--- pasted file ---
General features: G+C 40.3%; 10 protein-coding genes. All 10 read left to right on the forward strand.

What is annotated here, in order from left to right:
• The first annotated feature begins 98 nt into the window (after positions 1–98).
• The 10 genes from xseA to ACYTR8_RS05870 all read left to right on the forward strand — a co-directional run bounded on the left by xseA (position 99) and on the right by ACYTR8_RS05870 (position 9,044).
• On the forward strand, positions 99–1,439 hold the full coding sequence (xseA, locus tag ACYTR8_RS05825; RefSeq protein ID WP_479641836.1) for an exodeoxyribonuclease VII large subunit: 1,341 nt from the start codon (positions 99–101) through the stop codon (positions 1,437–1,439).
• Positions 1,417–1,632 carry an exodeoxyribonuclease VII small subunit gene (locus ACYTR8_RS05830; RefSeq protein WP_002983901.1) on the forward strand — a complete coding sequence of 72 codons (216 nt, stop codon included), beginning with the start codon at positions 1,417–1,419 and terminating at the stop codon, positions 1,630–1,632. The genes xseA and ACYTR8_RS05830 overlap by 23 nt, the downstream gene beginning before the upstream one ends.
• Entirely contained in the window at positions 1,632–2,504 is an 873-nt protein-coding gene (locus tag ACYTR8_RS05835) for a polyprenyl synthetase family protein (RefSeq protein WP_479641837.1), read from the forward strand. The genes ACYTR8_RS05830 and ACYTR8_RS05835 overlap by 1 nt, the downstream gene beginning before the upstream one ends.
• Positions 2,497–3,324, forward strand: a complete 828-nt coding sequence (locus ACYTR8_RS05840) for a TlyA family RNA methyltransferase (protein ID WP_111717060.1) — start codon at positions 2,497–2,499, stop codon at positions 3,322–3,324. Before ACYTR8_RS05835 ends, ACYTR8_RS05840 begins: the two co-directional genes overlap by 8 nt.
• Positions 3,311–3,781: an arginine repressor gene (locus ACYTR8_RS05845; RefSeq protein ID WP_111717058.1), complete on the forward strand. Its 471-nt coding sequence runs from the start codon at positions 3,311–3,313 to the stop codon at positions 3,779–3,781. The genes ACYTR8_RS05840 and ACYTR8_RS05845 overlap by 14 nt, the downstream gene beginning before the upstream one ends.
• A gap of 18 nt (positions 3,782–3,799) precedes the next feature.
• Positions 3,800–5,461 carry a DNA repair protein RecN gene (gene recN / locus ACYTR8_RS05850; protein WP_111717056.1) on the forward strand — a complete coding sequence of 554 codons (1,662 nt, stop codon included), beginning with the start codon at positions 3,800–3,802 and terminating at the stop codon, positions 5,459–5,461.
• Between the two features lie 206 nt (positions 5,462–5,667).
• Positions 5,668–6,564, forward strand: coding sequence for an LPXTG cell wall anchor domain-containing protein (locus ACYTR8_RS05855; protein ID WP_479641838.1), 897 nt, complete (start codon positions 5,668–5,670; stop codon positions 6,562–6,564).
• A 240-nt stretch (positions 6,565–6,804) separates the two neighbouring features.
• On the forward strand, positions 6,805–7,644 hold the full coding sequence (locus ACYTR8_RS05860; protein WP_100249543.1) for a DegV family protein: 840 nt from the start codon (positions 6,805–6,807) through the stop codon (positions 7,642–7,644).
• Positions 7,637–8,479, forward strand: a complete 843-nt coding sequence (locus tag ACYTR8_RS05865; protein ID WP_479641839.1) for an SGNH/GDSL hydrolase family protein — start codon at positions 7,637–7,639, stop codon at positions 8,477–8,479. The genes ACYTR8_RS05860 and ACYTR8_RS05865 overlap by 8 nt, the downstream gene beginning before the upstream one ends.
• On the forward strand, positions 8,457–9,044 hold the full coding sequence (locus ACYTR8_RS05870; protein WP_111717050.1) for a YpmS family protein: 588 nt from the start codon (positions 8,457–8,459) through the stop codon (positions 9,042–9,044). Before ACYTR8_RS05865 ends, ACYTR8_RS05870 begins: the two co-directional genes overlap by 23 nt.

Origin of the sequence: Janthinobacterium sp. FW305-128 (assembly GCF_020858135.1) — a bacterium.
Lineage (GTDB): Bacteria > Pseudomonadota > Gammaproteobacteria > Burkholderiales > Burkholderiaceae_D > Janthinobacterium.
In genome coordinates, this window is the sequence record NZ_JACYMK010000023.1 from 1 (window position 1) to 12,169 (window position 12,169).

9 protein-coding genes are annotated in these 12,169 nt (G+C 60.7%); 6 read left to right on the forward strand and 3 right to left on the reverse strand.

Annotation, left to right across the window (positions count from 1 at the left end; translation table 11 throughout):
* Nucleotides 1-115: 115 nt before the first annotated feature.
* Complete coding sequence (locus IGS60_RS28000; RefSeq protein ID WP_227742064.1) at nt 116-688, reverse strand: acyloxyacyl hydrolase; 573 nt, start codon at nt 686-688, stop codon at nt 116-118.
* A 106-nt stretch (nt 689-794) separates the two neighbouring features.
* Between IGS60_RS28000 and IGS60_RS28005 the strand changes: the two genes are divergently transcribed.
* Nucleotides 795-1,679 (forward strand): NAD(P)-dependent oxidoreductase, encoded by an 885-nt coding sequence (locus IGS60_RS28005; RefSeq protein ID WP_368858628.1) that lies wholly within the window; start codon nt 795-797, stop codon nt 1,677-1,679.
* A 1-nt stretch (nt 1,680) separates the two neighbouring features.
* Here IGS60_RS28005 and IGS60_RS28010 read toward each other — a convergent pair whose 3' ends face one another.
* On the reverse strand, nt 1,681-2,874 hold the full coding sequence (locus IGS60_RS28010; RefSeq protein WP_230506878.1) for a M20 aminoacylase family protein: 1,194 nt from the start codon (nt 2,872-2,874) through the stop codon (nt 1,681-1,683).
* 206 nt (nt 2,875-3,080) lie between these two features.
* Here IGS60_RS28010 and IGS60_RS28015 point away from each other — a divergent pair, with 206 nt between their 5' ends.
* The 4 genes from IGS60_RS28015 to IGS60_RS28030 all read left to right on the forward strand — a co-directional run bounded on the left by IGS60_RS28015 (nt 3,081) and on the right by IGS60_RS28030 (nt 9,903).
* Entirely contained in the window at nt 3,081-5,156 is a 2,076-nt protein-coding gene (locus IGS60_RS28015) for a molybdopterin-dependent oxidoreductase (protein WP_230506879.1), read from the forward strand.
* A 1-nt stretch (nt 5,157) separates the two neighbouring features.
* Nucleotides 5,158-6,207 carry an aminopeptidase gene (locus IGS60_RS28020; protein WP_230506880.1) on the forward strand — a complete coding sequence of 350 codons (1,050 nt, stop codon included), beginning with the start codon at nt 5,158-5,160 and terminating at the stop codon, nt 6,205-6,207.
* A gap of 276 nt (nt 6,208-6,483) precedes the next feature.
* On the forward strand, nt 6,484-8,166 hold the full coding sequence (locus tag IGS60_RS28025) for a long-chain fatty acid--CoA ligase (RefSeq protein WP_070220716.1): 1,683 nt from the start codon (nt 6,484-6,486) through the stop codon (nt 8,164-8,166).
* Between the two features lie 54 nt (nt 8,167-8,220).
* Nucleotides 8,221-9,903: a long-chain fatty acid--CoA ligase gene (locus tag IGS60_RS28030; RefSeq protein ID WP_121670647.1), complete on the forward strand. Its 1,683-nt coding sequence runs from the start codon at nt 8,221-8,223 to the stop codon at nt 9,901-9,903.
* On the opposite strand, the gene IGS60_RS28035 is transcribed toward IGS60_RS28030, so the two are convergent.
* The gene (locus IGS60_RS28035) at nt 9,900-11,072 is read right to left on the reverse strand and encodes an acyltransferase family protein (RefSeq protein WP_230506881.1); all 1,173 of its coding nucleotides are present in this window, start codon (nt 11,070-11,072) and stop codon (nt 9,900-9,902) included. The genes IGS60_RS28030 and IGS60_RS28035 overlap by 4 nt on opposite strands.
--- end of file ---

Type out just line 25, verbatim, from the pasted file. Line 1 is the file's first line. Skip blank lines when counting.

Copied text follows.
* A 106-nt stretch (nt 689-794) separates the two neighbouring features.